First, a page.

Blurb: Without the benefit of hindsight, how do you interpret what's right in front of your eyes?
Travellers in the Third Reich is an extraordinary history of the rise of the Nazis based on fascinating first-hand accounts, including students, politicians, musicians, scholars, athletes, journalists, tourists, even celebrities like Charles Lindbergh and Samuel Beckett. Their experiences create a remarkable three-dimensional picture of Germany under Hitler - one so palpable that the reader will feel, hear, even breathe the atmosphere.
These are the accidental eyewitnesses to history. Disturbing, absurd, moving and ranging from the deeply trivial to the deeply tragic, their tales give a fresh insight into the complexities of the Third Reich, its paradoxes and its ultimate destruction.
Thoughts: Probably my book of the year. I read this in January/February time and was hooked. Boyd has a really accessible way of writing which means this doesn't feel like you're reading a history book. Her research and examples which she uses are brilliant and really bring to life this era. Highly recommend to anyone who wonders just how on earth the Third Reich happened and why nobody did anything until it was too late. My particular highlight? Learning that trips to concentration camps were highly recommended to visitors.
10. Keeping up with the Germans: A History of Anglo-German Encounters - Philip Oltermann
Blurb: Inspired by his own experiences of both countries, Philip Oltermann looks at eight historical encounters between English and German people from the last two hundred years: Helmut Kohl tries to explain German cuisine to the Iron Lady, the Mini plays catch-up with the Volkswagen Beetle, and Joe Strummer has an unlikely brush with the Baader-Meinhof gang.
Thoughts: Again another thoroughly enjoyable autobiographical/German history book. I loved Oltermann's descriptions of going to a boy's school in England and how he mixed these in with the stories of the various encounters. If you're looking for a fun read on Anglo-German relations, would definitely recommend this.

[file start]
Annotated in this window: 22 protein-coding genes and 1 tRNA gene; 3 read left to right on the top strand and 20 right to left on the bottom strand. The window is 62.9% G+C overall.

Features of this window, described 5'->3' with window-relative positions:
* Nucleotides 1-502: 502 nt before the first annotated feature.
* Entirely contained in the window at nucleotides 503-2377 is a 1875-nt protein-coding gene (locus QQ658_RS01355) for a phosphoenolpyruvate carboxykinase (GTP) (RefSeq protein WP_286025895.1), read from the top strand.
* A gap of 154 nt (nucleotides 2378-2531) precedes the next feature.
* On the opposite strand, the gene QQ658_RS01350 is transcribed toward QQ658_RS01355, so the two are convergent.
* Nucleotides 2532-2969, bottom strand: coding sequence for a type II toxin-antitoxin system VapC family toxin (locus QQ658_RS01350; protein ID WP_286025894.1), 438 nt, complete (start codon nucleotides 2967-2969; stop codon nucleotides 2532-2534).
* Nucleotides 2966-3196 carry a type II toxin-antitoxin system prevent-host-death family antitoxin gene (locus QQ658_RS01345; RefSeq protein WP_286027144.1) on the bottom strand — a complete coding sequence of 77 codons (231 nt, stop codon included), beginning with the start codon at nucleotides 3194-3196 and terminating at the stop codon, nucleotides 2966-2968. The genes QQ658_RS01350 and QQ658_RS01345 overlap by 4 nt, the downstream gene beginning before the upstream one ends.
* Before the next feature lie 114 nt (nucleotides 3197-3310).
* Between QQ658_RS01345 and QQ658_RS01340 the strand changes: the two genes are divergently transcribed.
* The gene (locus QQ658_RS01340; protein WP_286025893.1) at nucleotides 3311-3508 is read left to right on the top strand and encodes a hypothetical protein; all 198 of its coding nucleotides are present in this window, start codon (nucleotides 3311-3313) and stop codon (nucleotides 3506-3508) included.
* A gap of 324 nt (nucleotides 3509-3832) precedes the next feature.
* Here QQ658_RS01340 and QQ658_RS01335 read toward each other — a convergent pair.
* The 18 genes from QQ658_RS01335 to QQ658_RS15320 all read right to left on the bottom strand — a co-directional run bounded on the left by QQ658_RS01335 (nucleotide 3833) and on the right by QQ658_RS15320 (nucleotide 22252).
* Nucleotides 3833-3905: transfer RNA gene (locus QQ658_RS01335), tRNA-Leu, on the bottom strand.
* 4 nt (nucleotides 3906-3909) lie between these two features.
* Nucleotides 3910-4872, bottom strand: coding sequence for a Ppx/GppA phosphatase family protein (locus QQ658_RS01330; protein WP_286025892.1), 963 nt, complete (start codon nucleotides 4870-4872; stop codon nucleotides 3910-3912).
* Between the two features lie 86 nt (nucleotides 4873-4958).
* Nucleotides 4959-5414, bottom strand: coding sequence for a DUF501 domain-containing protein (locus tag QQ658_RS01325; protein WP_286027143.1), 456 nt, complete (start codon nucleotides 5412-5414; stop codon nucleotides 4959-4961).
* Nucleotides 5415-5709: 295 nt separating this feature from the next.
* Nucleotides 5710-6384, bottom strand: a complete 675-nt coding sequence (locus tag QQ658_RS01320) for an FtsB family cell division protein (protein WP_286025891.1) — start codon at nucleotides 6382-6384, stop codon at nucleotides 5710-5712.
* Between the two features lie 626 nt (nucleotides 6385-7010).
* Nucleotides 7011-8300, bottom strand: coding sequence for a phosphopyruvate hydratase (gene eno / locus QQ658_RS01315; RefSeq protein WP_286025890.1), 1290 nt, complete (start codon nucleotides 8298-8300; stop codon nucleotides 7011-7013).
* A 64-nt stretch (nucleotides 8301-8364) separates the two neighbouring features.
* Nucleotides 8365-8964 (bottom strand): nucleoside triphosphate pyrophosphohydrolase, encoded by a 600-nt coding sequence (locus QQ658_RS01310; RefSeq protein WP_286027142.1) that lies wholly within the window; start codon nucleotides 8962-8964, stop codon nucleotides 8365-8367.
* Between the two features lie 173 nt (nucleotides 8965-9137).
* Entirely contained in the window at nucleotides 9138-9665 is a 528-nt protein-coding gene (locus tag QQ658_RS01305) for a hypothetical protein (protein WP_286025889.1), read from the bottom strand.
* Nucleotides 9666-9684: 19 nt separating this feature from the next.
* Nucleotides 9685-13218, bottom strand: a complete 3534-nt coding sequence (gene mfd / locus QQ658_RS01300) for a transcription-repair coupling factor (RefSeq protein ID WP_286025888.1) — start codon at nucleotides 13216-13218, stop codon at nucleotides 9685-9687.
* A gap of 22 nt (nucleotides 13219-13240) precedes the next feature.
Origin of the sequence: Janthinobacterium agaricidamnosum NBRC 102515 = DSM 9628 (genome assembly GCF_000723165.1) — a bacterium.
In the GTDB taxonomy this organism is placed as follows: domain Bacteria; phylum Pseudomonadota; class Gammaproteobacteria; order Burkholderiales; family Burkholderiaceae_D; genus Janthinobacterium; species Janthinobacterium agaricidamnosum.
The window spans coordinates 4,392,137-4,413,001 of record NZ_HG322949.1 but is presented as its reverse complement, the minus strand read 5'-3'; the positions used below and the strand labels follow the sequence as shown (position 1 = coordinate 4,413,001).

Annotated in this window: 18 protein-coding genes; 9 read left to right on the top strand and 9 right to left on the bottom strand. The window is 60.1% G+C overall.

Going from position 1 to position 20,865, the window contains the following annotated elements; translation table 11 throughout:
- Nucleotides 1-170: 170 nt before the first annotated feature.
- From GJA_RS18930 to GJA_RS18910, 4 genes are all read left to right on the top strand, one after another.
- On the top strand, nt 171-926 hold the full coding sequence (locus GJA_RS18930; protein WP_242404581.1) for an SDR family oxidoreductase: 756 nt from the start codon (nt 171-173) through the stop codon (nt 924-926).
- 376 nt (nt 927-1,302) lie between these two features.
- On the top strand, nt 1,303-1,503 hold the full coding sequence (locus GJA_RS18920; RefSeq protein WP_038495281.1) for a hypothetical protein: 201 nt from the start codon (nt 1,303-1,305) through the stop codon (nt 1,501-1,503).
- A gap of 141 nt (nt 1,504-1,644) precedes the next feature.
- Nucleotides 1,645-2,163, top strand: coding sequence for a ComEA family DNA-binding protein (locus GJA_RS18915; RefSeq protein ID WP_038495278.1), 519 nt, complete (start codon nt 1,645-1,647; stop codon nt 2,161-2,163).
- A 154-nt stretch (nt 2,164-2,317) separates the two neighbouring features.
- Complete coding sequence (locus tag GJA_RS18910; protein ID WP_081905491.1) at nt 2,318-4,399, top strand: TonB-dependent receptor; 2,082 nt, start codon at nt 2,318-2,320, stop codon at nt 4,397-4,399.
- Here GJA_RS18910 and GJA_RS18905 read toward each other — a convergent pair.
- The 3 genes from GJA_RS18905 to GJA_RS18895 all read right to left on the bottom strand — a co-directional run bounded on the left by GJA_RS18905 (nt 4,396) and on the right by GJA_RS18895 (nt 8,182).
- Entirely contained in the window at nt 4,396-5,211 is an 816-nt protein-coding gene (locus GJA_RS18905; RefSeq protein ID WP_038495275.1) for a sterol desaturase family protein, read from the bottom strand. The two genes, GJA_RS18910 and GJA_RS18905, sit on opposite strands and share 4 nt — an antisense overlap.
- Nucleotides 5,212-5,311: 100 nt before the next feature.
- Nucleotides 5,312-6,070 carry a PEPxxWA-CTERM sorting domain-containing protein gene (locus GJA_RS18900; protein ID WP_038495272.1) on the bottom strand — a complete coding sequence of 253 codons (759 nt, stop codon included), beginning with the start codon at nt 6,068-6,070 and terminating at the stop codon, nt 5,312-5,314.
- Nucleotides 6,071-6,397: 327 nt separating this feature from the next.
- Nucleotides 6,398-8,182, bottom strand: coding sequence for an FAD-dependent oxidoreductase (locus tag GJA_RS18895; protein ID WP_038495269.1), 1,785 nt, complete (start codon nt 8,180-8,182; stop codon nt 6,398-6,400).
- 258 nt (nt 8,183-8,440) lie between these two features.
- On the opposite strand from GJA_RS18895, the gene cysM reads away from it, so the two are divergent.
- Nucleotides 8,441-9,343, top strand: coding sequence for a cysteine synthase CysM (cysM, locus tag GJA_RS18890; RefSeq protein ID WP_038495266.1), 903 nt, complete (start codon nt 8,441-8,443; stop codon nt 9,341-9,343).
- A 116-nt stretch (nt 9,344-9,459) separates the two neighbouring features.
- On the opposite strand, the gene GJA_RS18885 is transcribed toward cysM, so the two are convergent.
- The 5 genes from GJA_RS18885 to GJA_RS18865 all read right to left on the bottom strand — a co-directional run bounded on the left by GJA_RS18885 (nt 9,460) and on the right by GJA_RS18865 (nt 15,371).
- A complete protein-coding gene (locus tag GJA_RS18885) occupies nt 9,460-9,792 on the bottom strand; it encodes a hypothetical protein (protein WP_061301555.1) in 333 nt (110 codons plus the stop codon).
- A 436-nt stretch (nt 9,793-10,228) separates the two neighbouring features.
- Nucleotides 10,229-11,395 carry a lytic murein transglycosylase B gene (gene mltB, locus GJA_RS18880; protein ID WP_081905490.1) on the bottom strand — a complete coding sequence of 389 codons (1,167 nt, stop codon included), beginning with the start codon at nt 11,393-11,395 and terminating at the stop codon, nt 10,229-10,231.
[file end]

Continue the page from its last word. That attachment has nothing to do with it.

11. Gotta Get Theroux This: My Life and Strange Times in Television - Louis Theroux
Blurb: In 1994 fledgling journalist Louis Theroux was given a one-off gig on Michael Moore's TV Nation, presenting a segment on apocalyptic religious sects. Gawky, socially awkward and totally unqualified, his first reaction to this exciting opportunity was to panic. But he'd always been drawn to off-beat characters, so maybe his enthusiasm would carry the day. Or, y'know, maybe it wouldn't...
In Gotta Get Theroux This, Louis takes the reader on a joyous journey from his anxiety-prone childhood to his unexpectedly successful career. Nervously accepting the BBC's offer of his own series, he went on to create an award-winning documentary style that has seen him immersed in the weird worlds of paranoid US militias and secretive pro-wrestlers, get under the skin of celebrities like Max Clifford and Chris Eubank and tackle gang culture in San Quentin prison. At the same time he was wondering whether the very qualities that make him good at documentaries might also make him bad at life.
As Louis woos his beautiful wife Nancy and learns how to be a father, he also dares to take on the powerful Church of Scientology. Just as challenging is the revelation that one of his old subjects, Jimmy Savile, was a secret sexual predator, prompting him to question our understanding of how evil takes place.
Thoughts: I am a total Louis Theroux fangirl and loved this. I loved learning about hidden details in many of the things he had done and really appreciated his thought process behind all of the Savile story. If you like Louis, you will definitely like this book.
12. Lethal White - Robert Galbraith
The less said about this the better. I had completely forgotten I had pre-ordered it and was most disappointed when it appeared. Story is quite frankly, bonkers.
12 books in 2020 is better than last year, but still disappointing. Total pages read: 3817. Total books given up on: 3.